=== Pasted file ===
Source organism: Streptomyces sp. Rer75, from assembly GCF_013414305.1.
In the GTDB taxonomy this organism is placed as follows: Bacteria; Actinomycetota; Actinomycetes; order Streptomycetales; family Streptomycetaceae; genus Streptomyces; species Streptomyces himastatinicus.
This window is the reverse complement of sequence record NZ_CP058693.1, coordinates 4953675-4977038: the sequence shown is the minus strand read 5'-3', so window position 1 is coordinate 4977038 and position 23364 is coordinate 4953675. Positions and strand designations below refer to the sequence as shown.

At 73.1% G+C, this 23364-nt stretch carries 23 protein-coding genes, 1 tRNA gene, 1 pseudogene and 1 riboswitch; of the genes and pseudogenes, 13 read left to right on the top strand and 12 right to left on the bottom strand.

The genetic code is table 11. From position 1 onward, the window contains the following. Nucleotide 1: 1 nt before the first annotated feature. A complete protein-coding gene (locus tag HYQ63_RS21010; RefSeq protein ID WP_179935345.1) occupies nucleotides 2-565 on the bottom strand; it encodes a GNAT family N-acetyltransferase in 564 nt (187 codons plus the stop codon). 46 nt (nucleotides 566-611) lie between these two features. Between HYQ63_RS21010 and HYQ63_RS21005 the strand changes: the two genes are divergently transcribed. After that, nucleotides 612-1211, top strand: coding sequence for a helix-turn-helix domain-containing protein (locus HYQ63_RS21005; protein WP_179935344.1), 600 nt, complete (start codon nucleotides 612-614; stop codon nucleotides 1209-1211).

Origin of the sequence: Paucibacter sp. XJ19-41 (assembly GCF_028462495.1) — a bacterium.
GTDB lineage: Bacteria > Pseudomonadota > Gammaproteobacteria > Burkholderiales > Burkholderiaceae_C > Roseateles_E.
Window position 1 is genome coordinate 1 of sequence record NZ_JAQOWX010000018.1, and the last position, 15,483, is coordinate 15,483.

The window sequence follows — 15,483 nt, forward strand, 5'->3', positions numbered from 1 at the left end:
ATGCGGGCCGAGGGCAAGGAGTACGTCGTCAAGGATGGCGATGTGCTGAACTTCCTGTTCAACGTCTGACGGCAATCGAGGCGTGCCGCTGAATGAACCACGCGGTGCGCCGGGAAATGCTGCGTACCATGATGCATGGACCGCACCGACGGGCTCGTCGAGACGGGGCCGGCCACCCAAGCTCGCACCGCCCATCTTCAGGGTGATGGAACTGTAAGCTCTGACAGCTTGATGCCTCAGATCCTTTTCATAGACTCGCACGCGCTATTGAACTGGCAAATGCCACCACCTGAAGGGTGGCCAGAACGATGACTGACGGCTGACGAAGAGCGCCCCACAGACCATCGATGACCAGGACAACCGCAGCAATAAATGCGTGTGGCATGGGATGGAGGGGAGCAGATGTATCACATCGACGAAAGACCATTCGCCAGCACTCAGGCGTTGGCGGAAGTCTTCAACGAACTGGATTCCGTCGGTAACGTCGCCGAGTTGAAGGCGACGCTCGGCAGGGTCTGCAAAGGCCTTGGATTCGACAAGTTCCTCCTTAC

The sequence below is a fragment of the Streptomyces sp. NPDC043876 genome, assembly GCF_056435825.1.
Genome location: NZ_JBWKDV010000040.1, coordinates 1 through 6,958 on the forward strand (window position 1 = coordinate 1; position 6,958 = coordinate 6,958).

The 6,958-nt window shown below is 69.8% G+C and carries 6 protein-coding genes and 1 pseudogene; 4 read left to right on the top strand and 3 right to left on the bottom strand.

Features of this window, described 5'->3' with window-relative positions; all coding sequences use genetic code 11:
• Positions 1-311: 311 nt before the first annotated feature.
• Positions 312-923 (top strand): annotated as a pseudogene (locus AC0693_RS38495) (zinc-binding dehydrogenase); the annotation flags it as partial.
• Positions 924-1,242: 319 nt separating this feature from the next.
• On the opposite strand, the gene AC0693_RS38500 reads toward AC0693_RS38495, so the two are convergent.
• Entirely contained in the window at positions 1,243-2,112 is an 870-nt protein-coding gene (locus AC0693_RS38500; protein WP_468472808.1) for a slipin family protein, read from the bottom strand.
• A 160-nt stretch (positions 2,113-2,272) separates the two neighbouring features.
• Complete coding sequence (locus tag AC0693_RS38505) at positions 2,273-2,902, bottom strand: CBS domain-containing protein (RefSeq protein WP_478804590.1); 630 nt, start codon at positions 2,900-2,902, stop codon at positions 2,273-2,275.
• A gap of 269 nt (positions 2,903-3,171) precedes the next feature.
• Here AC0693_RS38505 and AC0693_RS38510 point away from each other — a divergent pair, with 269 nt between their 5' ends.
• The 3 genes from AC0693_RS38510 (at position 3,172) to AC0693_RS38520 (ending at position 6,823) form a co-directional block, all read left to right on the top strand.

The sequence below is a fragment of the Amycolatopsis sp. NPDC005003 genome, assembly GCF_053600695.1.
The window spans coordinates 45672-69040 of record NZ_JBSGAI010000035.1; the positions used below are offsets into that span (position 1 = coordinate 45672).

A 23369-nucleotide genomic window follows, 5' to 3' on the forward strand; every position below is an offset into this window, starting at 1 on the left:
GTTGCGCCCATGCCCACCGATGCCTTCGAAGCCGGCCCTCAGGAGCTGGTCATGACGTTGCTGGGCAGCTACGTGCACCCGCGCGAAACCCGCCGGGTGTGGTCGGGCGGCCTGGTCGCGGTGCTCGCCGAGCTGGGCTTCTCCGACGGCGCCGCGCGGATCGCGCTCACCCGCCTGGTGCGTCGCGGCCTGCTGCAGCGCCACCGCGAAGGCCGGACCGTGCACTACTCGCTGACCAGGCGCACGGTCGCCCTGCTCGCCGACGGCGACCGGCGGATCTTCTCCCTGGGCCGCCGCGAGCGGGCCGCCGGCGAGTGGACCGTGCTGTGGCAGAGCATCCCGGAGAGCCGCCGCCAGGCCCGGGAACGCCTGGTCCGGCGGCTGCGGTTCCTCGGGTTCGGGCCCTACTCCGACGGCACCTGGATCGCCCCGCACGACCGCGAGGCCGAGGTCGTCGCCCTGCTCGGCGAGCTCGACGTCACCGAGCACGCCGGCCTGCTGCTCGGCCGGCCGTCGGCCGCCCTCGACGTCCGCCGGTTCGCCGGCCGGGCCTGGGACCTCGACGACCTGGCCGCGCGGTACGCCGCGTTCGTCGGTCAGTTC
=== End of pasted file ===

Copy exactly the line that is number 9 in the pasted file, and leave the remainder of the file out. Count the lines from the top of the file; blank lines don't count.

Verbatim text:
The window sequence follows — 15,483 nt, forward strand, 5'->3', positions numbered from 1 at the left end: